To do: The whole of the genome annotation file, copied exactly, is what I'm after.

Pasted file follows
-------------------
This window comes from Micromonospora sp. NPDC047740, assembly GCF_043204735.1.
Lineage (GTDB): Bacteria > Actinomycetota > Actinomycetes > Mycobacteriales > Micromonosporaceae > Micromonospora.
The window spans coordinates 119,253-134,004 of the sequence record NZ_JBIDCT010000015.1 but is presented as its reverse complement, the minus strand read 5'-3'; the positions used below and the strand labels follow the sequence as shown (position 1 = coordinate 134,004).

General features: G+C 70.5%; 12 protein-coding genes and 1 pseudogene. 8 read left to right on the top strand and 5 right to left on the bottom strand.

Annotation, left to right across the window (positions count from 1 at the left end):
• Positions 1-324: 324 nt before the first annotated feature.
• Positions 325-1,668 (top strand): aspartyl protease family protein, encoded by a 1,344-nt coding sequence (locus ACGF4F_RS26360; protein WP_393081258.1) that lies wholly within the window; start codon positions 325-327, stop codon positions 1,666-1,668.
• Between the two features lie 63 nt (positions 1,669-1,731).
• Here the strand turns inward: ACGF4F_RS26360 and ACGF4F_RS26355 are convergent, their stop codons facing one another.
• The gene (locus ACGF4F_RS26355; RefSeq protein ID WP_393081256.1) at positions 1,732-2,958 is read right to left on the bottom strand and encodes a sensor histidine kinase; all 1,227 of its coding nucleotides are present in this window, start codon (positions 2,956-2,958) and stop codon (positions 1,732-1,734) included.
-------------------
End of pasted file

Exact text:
This window comes from Micromonospora sp. NPDC047740, assembly GCF_043204735.1.
Lineage (GTDB): Bacteria > Actinomycetota > Actinomycetes > Mycobacteriales > Micromonosporaceae > Micromonospora.
The window spans coordinates 119,253-134,004 of the sequence record NZ_JBIDCT010000015.1 but is presented as its reverse complement, the minus strand read 5'-3'; the positions used below and the strand labels follow the sequence as shown (position 1 = coordinate 134,004).

General features: G+C 70.5%; 12 protein-coding genes and 1 pseudogene. 8 read left to right on the top strand and 5 right to left on the bottom strand.

Annotation, left to right across the window (positions count from 1 at the left end):
• Positions 1-324: 324 nt before the first annotated feature.
• Positions 325-1,668 (top strand): aspartyl protease family protein, encoded by a 1,344-nt coding sequence (locus ACGF4F_RS26360; protein WP_393081258.1) that lies wholly within the window; start codon positions 325-327, stop codon positions 1,666-1,668.
• Between the two features lie 63 nt (positions 1,669-1,731).
• Here the strand turns inward: ACGF4F_RS26360 and ACGF4F_RS26355 are convergent, their stop codons facing one another.
• The gene (locus ACGF4F_RS26355; RefSeq protein ID WP_393081256.1) at positions 1,732-2,958 is read right to left on the bottom strand and encodes a sensor histidine kinase; all 1,227 of its coding nucleotides are present in this window, start codon (positions 2,956-2,958) and stop codon (positions 1,732-1,734) included.